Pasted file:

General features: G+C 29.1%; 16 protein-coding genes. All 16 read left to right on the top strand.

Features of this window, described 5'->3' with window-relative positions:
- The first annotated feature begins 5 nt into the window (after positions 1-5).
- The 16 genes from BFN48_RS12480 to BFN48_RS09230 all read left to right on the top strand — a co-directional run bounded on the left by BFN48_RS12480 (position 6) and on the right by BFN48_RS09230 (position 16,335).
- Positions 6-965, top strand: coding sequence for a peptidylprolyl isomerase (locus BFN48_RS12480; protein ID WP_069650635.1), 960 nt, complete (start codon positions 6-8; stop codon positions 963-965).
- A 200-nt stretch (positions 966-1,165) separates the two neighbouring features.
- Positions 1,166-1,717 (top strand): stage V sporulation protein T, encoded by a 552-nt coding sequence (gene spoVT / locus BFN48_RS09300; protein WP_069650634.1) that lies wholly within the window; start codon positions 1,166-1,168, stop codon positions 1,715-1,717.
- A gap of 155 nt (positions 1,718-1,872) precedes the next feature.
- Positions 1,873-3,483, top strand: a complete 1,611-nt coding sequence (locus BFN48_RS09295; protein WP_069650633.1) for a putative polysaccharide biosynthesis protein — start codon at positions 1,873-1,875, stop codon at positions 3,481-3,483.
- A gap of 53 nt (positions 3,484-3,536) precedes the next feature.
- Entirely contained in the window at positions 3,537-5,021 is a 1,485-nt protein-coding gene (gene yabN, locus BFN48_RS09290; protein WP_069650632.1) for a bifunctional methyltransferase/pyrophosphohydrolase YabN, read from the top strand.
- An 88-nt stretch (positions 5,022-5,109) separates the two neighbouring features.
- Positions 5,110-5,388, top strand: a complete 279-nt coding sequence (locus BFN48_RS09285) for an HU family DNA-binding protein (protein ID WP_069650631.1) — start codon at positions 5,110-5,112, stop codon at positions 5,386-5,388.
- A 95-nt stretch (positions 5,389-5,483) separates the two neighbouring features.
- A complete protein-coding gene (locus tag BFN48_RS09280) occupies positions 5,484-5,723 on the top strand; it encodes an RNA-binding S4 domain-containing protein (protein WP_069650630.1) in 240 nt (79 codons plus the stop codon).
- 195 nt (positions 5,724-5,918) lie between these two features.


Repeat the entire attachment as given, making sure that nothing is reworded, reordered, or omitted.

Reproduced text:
General features: G+C 29.1%; 16 protein-coding genes. All 16 read left to right on the top strand.

Features of this window, described 5'->3' with window-relative positions:
- The first annotated feature begins 5 nt into the window (after positions 1-5).
- The 16 genes from BFN48_RS12480 to BFN48_RS09230 all read left to right on the top strand — a co-directional run bounded on the left by BFN48_RS12480 (position 6) and on the right by BFN48_RS09230 (position 16,335).
- Positions 6-965, top strand: coding sequence for a peptidylprolyl isomerase (locus BFN48_RS12480; protein ID WP_069650635.1), 960 nt, complete (start codon positions 6-8; stop codon positions 963-965).
- A 200-nt stretch (positions 966-1,165) separates the two neighbouring features.
- Positions 1,166-1,717 (top strand): stage V sporulation protein T, encoded by a 552-nt coding sequence (gene spoVT / locus BFN48_RS09300; protein WP_069650634.1) that lies wholly within the window; start codon positions 1,166-1,168, stop codon positions 1,715-1,717.
- A gap of 155 nt (positions 1,718-1,872) precedes the next feature.
- Positions 1,873-3,483, top strand: a complete 1,611-nt coding sequence (locus BFN48_RS09295; protein WP_069650633.1) for a putative polysaccharide biosynthesis protein — start codon at positions 1,873-1,875, stop codon at positions 3,481-3,483.
- A gap of 53 nt (positions 3,484-3,536) precedes the next feature.
- Entirely contained in the window at positions 3,537-5,021 is a 1,485-nt protein-coding gene (gene yabN, locus BFN48_RS09290; protein WP_069650632.1) for a bifunctional methyltransferase/pyrophosphohydrolase YabN, read from the top strand.
- An 88-nt stretch (positions 5,022-5,109) separates the two neighbouring features.
- Positions 5,110-5,388, top strand: a complete 279-nt coding sequence (locus BFN48_RS09285) for an HU family DNA-binding protein (protein ID WP_069650631.1) — start codon at positions 5,110-5,112, stop codon at positions 5,386-5,388.
- A 95-nt stretch (positions 5,389-5,483) separates the two neighbouring features.
- A complete protein-coding gene (locus tag BFN48_RS09280) occupies positions 5,484-5,723 on the top strand; it encodes an RNA-binding S4 domain-containing protein (protein WP_069650630.1) in 240 nt (79 codons plus the stop codon).
- 195 nt (positions 5,724-5,918) lie between these two features.